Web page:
Understanding Antifeminism

First of all, happy belated International Women’s Day and happy Women’s History Month! I hope you’re taking part in some way. I celebrated International Women’s Day (which was on March 8th, by the way) by absorbing internet content like the sponge I am.

In honor of Women’s History Month, I have a gift for you: an article about antifeminism! And no, I didn’t get a gift receipt.

There are wars in the comment sections of almost every social media site, with the two families being “Feminists” and “Antifeminists,” and the violent level to which these wars have raged, as a proud feminist, makes me extremely concerned for the movement. So, perhaps we should extend an olive branch and try to understand the other side? You know, instead of freaking out, cyberbullying, etc.

Despite popular belief, “antifeminism” is not a recent development. During the first (1848-1920) and second (1961-1983ish) waves of feminism, there were countermovements against feminist efforts made that historians have classified as “antifeminist.” These countermovements involved generally opposing the stances taken during these waves of feminism, such as women’s suffrage and the Equal Rights Amendment (ERA). Like these brands of antifeminism reacted against the first and second waves of feminism, today’s antifeminism currently manifests in the form of social media to react against current third-wave feminism. One popular campaign in favor of antifeminism are posts such as these:















These Facebook photos are brought to you by “Women Against Feminism.” The “Women Against Feminism” movement originated in July of 2013 as a campaign against, at the time, just regular ol’ feminism. Recently, the feminism that this campaign runs against is specifically against most recent third-wave feminism, which began in 1990 and still continues today. They believe that current feminism, and feminism in general, alienates and demonizes women who choose to not identify as feminists. The reason we see these women claiming not to be feminists or rejecting feminism is, overwhelmingly, because that they, the anti-feminists, do not hate men. They appreciate the “differences” between men and women. Also, they see how feminism discriminates against men unfairly and how society has historically and perpetually made men inferior.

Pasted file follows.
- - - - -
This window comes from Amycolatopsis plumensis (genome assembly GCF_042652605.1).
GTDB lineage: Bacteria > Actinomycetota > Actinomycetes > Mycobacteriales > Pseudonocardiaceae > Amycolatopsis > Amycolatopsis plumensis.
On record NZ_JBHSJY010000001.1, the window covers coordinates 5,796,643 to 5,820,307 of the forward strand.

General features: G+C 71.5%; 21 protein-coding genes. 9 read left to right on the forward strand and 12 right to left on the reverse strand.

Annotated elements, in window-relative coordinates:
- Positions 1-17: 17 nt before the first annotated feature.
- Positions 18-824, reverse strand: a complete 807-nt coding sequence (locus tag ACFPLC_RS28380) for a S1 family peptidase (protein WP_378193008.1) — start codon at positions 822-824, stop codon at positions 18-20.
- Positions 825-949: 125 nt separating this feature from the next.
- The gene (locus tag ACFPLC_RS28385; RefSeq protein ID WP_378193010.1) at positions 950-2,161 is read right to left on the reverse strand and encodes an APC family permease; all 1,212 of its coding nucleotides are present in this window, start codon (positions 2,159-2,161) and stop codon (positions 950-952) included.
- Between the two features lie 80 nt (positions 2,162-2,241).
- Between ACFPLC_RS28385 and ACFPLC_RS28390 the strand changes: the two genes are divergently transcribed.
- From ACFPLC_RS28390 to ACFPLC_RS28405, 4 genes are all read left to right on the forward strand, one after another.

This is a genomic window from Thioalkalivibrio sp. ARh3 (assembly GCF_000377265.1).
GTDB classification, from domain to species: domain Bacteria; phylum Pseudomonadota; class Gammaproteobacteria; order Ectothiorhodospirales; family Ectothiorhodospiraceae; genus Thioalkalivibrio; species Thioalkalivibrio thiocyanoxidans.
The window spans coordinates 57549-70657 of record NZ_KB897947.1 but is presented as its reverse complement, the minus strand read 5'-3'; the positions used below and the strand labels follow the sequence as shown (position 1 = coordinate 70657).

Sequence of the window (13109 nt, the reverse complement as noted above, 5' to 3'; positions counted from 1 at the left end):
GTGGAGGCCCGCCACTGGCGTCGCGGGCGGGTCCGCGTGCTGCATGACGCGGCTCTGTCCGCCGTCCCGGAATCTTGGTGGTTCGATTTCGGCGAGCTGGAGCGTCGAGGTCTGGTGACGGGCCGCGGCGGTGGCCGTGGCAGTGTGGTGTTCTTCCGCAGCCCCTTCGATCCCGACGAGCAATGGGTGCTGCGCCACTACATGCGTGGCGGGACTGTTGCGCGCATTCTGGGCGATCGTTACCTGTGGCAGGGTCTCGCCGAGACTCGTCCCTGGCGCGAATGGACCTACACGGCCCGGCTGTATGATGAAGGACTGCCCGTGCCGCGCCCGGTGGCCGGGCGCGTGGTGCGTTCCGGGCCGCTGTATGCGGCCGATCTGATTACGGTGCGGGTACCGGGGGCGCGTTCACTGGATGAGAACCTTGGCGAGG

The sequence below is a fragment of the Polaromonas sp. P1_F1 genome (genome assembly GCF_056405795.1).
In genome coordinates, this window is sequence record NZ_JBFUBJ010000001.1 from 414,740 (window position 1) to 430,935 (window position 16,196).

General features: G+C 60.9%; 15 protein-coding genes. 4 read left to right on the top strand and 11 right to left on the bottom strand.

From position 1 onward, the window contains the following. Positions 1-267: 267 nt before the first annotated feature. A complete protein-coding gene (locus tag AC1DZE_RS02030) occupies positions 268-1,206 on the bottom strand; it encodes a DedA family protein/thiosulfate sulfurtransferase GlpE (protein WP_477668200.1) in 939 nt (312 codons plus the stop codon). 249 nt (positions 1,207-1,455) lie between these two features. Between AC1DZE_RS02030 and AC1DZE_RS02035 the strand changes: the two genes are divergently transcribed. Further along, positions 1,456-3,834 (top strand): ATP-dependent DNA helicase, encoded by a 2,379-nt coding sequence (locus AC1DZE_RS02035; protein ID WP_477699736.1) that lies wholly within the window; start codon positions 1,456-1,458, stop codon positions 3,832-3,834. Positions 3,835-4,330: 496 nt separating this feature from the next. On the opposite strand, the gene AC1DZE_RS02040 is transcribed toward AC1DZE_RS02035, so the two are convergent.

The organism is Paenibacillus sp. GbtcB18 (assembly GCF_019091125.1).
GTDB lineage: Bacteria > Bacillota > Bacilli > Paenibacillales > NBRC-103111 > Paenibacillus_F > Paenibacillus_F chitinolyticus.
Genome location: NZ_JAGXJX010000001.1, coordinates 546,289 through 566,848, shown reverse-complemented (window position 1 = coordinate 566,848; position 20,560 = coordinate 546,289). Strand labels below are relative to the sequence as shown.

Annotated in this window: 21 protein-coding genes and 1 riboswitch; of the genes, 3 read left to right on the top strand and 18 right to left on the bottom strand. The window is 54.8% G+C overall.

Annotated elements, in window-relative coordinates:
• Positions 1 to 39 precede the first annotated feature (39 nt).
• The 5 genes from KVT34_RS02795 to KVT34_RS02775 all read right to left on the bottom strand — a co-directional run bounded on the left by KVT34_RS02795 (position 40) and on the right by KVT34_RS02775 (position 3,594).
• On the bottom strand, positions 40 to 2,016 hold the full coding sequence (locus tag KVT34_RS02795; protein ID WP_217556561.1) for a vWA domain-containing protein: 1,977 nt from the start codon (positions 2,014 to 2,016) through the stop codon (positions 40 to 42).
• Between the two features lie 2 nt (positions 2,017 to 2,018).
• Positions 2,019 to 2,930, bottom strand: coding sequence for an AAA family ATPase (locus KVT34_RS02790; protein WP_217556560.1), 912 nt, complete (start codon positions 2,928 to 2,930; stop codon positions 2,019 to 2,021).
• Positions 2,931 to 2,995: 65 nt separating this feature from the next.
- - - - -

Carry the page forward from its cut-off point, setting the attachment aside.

While I passionately disagree with this, I’m not judging them. I get that people have a predisposed understanding of what it means to be a feminist that may not agree with their lifestyle, and I respect that. However, I am confused, which is why I want to understand. Antifeminists, I seek to understand you. I, a hardcore feminist that doesn’t shave that much, seek to understand you. Not as a feminist examining an antifeminist, but as person seeking to understand another person. So, the rest of this article is to you, and I hope we can have a great conversation.

The crucial thing I’m learning about this countermovement is the difference between the actual definition of feminism and the perceived definition of feminism. When I say perceived definition of feminism, I mean that the actions of feminists one may have encountered or witnessed during their lifetime. While perusing the various posts, it seems many who identify as “antifeminist” do so because they experienced a negative side to feminism, in that women who identify as “feminist” have said cruel, horrible things to these women because they don’t agree with traditional “feminist” ideologies, such as pro-choice, equal wage, and other aspects of the movement. For example, this post from the “Women Against Feminism” campaign shows a clear example of bullying:



As you know, antifeminists, this is not acceptable. There are, without a doubt, people who identify as feminists that say and do things in the name of feminism that hurt the cause. Those who do so are not acting in the true name of feminism. These people are operating on their personal biases, and instead of engaging with your disagreement in an academic discussion to further understand your viewpoint, they’re reacting emotionally. You’ve probably realized that, but I would ask that you not let these experiences inform your entire decision in being an antifeminist. If you wish to seek out deeper discussion about feminism versus antifeminists, talk to any number of local CERTIFIED (as in they have a degree and/or certificate/training of some kind which justifies that they, indeed, have a deeper knowledge about the topic) gender studies experts and they will more than likely answer any questions you have. People that are also helpful include sociologists, cultural psychologists, and/or professional activists.

As for the accusation of misandry, I disagree with you. For those at home, “misandry” means hatred or prejudice of men. While I agree with you that sexism affects both men and women, “misandry” is not the main concern of the feminist movement. It’s not a concern at all, actually. The stereotype of “man-hating” and “domination of man” comes from as early as antifeminist campaigns against women’s suffrage.


Propaganda posters portrayed women fighting for suffrage as against the “natural order” of being wife and mother and with the intent to dominate men, among other things. When the first wave feminists challenged the “natural order” by fighting for the right to vote, the strategic media response was to portray these women as “man-hating” so that they would be taken less seriously. Therefore, something as simple as demanding the vote became an issue of “dismantling the order” because, by demanding their rights, these women challenged their predetermined roles of solely wife and mother without public opinion or voice. As Dr. Wade points out, the stereotypes of 200-year-old antifeminist campaigns are the ones we still believe, as shown by a 2013 study done by the University of Toronto.

So, this is the perceived definition of feminism. It is a culmination of individual experiences and anecdotes, 200 year-old lasting stereotypes, and actions of those who identify feminists that ultimately hurt the cause. It is this summation that currently defines feminism.